Russia is big, and the difference in time between Moscow and Yakutia (Sakha Republic) is six hours. I asked our Yakut translator Sargylana about her most recent translation news after she had completed a week of working with the translation consultant at the IBT Moscow office, and during our talk I was surprised to hear that she was getting up at 4 a.m. every day – in Yakutia it was already 10 a.m., and Sargylana didn’t want to get used to Moscow time. However, after a long work day and inevitable household chores in the evening, she was going to bed according to Moscow time, which left her just 5 hours for sleep. But such is her amazing dedication that trying to persuade her to take better care of herself seemed useless.
The time zone is not the only thing that is different in Moscow and Yakutia. Another major difference is the climate, and though everyone knows that Yakutia is a very cold place, fewer people know that almost every year Yakutia has a very short but hot period in the middle of summer. During this time the temperature may rise to 38 degrees Celsius (100 degrees Fahrenheit) and the taiga forest frequently catches on fire. In wintertime, on the other hand, the main trouble for the population is frostbite. Several years ago Sargylana’s own nephew, who was a little boy at the time, was on the verge of losing a finger to frostbite. The doctors thought that amputation was inevitable, but many people prayed for the boy. The doctors were therefore surprised and relieved to announce that the boy’s hand could be spared and treated medically. Praise God, this was a real miracle! “If it had been amputated,” Sargylana says, “his whole life would have been ruined – everybody would think of him as an alcoholic, since it is usually drunk people who stay out in the cold too long, get their fingers frostbitten, and need to have them amputated.”
Sargylana shared one of the secrets of her highly professional approach to Bible translation: “When I start my translation work, I go away from the city,” she shared. “The problem is that in the city people speak mostly Russian, and even when they speak Yakut, their speech is very correct, but dry and drained of its natural beauty. Even my own speech becomes clumsy, while returning to the village is like taking a dip in living water. My tongue becomes liberated. I start speaking like ordinary Yakut people do. The best place for me to go when I start my translation work is Vilyuisky-ulus, the region of Yakutia where my mother lives. The Yakut language of our native village preserves its primeval richness and flexibility.”
“I never start my translation with putting down my draft on paper immediately,” Sargylana continues. “I always read my version aloud first, because Yakuts are a very musical people, and it is important to make the translation sound pleasant. If I stumble when reading my own translation to myself, I understand that it is not smooth enough. Fortunately, we all know each other in the village, and whoever comes into the house, I ask them to listen. These can be people of different ages, but it’s the older people who immediately hear what can be improved and whose comments are most precious. Once my former classmate Sergei came to our house. His life has not been successful by outward standards. His house burned down when he was drunk, and since then he has been living with his friends. However he is the best mechanic in the village and he is such a person that even when wronged, he harbors no grudge against people. He is also the most avid reader in our village, and if you could only hear him talk! The time he came to our house he spoke Yakut worthy of being written down by the best linguistic scholars. His speech was sumptuous. This is what the language of the Bible translation should be – vivid, flexible, delicious. I see the primary reading audience of our Bible translations not necessarily in those who are already Christian believers, but in common Yakut villagers, like Sergei, who know and treasure their mother tongue.”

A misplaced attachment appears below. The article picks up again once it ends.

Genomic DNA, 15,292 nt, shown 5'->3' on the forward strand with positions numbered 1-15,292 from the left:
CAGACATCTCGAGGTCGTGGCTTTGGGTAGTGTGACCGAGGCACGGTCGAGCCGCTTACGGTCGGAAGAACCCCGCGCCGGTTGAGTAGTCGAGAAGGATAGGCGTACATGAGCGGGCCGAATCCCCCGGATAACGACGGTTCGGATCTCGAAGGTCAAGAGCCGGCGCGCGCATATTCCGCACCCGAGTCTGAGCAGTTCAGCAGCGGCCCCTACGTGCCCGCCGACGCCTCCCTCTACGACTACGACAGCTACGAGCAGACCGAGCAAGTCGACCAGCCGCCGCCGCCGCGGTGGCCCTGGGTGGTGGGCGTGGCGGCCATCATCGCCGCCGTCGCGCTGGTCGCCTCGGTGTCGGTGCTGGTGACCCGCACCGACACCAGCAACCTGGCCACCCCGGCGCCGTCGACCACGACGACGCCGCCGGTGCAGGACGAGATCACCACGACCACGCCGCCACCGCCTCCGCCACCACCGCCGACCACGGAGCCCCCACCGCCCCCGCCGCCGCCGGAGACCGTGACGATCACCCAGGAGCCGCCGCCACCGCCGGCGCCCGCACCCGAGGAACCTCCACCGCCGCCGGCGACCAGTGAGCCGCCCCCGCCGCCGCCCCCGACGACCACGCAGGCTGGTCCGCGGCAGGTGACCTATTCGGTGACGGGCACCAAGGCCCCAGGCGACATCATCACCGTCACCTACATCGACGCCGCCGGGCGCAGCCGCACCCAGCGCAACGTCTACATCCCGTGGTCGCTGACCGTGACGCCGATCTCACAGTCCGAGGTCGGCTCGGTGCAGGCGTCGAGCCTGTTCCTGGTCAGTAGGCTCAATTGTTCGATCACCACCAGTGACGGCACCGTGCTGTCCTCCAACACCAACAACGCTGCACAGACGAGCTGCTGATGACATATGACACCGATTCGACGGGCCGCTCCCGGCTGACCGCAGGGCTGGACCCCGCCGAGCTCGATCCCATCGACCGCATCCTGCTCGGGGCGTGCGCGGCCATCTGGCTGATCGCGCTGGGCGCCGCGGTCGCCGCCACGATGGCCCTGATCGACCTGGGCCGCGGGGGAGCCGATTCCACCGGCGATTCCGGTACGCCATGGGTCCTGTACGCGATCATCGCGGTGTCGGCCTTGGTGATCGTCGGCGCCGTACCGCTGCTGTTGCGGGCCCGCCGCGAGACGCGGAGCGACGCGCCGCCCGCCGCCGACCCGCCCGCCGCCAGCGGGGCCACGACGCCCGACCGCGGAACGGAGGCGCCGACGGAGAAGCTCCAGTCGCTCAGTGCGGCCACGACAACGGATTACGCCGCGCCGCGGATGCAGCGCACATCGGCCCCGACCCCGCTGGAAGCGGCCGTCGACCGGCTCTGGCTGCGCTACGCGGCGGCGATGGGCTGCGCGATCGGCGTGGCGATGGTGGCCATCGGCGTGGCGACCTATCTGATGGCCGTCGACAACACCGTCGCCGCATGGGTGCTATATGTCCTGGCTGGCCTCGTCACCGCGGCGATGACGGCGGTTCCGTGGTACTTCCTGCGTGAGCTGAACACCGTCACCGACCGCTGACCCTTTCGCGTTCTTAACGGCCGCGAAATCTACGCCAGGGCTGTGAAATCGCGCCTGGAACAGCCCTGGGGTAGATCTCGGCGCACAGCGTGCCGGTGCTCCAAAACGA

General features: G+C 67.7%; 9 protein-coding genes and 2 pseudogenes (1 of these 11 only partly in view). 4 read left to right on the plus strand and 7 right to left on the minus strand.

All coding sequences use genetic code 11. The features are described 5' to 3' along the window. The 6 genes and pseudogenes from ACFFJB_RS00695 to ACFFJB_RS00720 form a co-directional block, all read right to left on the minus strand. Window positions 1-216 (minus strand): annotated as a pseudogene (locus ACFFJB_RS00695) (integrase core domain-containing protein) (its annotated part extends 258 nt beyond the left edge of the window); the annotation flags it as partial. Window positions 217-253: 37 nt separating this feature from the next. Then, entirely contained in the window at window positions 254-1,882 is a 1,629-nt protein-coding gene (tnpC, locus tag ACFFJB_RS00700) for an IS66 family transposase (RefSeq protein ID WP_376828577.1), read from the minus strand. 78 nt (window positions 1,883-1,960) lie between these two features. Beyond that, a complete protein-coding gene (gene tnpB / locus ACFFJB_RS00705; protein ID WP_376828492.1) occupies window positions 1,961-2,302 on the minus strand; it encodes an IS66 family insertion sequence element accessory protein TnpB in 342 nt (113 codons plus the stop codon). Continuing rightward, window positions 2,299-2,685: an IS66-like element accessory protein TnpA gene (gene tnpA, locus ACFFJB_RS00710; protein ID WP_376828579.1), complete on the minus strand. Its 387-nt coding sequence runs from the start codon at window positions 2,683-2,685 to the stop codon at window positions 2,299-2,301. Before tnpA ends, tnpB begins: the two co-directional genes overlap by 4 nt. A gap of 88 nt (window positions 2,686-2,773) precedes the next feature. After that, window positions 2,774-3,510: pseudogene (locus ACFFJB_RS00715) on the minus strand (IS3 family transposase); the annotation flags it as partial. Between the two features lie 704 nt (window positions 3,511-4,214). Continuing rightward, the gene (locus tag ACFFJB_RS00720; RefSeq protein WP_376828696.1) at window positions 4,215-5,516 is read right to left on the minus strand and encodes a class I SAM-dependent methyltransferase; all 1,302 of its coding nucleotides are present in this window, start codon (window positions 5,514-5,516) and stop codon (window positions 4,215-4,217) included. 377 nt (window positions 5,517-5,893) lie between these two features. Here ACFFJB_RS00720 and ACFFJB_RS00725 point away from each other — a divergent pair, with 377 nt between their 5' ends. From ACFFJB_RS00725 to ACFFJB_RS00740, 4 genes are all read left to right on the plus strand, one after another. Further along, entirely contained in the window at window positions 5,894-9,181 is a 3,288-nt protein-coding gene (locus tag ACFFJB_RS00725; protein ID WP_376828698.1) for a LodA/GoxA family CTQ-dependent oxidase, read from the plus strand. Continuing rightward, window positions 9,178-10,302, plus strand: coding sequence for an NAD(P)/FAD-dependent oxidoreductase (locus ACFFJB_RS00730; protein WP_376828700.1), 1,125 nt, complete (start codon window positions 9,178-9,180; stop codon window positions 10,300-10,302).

I asked Sargylana if these common villagers ever read books, and was pleasantly surprised to hear her unhesitating affirmative reply. “Indeed they do!” she said enthusiastically. “It’s typical for our villagers to read a lot. The older generation are all great readers and book lovers. Alas, I can’t say the same about children or teenagers. They turn away from reading and stick to computers. Even my own nephews who live in the village are like that. They study well at school, but I never see any of them with a book.” I asked Sargylana if she felt it was useless to give her Scripture translations to her nephews, since it could be expected that children would find it boring to read the Bible, which requires patience and thoughtfulness so untypical of children. But Sargylana’s face lit up.
“Oh, yes, that’s true!” she smiled. “However, that nephew of mine, whose finger was saved from amputation… He is 14 now. My brother says that he always takes the Yakut Children’s Bible with him wherever he goes. Once somebody died at my brother’s work, and there is a Yakut tradition that after a person is buried, his friends should spend a night at the place where he died. My brother went there with his son, and the boy took the Children’s Bible with him even on this occasion. They needed to stay awake for the whole night, but my brother has poor health and needed to sleep, so he took his son with him to keep vigil, and the boy was reading the Children’s Bible all night long. I have never seen him with any other book in his hands. How joyous it is for me that my nephew enjoys reading it so much!”
We expect to print the Yakut-Russian biblical glossary in the near future. The cost would be approximately $ 3 per copy.
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